3. Costs Orders
The trial judge applied the modern rule that costs follow the success of the litigation except when the litigation is caused by the deceased. He awarded the executor and the litigation guardian (appointed to represent minor beneficiaries) special costs payable from the estate. The litigation guardian was entitled to these costs because the errors in the will made her attendance necessary and because the husband sought costs against her. The executor was entitled even though he caused the errors in the will, because he was acting in his capacity as executor and was not being sued for negligence. The trial judge awarded costs against Mr Worthing on the issues of capacity and undue influence, as well as on the issue of the formal requirements. However, since rectification was required, he awarded Mr Worthing his costs relating to the rectification on a full indemnity basis. And finally he ordered that the costs of the parties be allocated equally between the probate and rectification proceedings.
4. Appeal Decision
The Court of Appeal dismissed Mr Worthing’s appeal. On the formalities issue the court held that Mr Worthing did not identify a legal error by the trial judge, but simply sought a different conclusion. With respect to the capacity issue, the court found no error in the trial judge’s conclusion. Further, in a brief statement in paragraph 54, the court held that since the trial judge held the will to be valid, there was no reason to disturb his order rectifying the will. The Court of Appeal thus implicitly endorsed the trial judge’s act of deciding the probate issue and the construction issue in one proceeding. However, it must be remembered that this is an exceptional way of proceeding, as the trial judge recognized.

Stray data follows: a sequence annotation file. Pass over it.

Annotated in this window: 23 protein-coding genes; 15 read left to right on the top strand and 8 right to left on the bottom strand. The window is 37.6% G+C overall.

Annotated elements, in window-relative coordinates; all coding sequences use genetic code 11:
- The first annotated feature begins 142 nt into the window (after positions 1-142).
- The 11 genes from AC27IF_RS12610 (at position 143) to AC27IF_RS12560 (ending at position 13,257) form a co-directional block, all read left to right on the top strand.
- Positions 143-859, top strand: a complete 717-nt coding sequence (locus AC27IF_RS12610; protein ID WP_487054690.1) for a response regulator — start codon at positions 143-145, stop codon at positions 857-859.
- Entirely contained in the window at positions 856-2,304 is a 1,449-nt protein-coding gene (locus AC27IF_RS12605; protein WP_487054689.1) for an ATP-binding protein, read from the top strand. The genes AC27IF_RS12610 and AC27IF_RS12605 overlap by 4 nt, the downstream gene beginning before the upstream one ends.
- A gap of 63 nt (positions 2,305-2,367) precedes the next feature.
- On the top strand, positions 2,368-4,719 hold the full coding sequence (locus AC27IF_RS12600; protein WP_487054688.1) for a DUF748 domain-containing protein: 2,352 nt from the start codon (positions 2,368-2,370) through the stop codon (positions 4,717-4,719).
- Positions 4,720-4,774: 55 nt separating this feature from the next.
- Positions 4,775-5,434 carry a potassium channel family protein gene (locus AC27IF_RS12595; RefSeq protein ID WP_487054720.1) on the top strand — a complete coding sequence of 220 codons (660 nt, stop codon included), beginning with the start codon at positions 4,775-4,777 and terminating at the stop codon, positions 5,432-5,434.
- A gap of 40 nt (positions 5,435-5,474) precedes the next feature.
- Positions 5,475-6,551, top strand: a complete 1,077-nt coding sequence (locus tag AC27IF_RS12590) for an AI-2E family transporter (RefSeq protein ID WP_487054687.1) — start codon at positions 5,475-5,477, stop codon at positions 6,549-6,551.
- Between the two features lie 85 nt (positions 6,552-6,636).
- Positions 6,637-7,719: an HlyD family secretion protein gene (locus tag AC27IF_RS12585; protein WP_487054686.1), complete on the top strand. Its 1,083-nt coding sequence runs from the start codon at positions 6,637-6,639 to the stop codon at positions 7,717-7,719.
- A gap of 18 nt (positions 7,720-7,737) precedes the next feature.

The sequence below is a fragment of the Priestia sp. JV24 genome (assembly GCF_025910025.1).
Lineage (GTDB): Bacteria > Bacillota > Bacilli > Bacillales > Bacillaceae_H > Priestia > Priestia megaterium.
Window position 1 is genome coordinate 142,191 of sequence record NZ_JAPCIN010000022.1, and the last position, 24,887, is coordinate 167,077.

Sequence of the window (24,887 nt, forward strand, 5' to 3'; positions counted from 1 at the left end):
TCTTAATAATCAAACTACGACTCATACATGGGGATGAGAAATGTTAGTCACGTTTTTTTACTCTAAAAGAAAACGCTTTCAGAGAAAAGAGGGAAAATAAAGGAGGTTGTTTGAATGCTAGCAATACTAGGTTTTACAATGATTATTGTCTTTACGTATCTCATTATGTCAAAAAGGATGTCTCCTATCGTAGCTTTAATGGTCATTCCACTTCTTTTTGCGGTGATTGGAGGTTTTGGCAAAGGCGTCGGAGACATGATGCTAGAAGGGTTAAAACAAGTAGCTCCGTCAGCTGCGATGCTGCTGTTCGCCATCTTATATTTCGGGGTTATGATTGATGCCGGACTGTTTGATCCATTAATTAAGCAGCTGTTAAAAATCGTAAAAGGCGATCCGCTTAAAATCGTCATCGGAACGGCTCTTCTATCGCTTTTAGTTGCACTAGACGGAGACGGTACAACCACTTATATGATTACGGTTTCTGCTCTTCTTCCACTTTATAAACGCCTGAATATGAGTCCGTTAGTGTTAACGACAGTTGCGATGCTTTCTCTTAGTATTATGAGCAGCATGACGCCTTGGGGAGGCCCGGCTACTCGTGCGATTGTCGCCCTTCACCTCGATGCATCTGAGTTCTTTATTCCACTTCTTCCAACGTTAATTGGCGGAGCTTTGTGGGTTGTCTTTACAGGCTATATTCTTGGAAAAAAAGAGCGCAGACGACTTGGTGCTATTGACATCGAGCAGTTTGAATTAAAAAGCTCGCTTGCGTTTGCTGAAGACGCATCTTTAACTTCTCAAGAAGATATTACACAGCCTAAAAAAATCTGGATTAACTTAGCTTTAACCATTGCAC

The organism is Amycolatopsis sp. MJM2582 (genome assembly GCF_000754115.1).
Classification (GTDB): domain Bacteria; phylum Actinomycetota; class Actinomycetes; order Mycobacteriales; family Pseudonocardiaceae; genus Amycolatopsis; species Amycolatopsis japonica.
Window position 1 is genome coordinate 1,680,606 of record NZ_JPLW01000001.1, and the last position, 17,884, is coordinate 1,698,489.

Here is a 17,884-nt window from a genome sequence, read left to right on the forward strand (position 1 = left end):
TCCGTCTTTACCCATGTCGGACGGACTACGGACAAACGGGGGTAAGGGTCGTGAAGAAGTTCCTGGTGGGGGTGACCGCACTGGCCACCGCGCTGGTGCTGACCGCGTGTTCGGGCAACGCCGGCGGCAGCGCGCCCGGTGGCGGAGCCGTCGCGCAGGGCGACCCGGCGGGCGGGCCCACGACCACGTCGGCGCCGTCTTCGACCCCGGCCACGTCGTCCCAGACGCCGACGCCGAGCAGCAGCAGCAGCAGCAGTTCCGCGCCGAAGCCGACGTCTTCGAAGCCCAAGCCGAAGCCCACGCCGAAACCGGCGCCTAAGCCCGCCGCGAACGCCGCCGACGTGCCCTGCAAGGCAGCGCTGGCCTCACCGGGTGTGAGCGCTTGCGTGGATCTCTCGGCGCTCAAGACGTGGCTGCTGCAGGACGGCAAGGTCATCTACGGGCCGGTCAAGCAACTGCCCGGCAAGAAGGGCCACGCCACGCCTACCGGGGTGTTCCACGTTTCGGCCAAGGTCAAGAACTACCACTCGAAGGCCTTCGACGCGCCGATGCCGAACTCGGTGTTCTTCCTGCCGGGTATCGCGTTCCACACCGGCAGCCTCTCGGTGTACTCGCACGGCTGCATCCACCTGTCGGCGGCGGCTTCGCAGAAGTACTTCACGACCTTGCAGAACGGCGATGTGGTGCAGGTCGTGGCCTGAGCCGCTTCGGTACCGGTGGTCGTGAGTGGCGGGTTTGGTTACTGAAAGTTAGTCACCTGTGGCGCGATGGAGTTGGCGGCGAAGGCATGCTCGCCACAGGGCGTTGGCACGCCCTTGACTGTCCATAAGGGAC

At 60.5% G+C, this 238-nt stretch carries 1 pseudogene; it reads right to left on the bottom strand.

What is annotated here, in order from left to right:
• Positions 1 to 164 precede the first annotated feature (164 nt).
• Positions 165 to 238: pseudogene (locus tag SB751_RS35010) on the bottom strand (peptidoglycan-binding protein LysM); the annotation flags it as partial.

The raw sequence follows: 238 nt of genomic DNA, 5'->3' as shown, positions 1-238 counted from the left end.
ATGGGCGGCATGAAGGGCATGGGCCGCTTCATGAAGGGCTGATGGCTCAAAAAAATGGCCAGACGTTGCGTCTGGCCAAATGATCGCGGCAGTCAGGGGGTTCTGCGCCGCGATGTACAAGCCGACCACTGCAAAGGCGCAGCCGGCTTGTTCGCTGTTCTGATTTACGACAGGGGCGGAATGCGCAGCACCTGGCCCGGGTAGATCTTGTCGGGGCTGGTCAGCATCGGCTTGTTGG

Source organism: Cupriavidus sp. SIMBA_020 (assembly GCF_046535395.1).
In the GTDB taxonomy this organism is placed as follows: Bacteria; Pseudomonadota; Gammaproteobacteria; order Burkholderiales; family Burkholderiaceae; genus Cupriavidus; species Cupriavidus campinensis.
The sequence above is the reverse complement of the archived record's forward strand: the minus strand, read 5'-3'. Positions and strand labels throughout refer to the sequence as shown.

On the issue of costs, the Court of Appeal held that Mr Worthing had not demonstrated that the trial judge improperly exercised his discretion in awarding costs or in apportioning the costs equally between the probate and rectification proceedings. Because Mr Worthing failed to identify any errors on the part of the trial judge, but essentially sought to relitigate arguments that the trial judge rejected, and because there was little merit to his challenges to the will and the costs orders, Mr Worthing had to bear his own costs of the appeal and pay the respondents’ ordinary costs into the estate. Further, the respondents were entitled to special costs payable by the estate.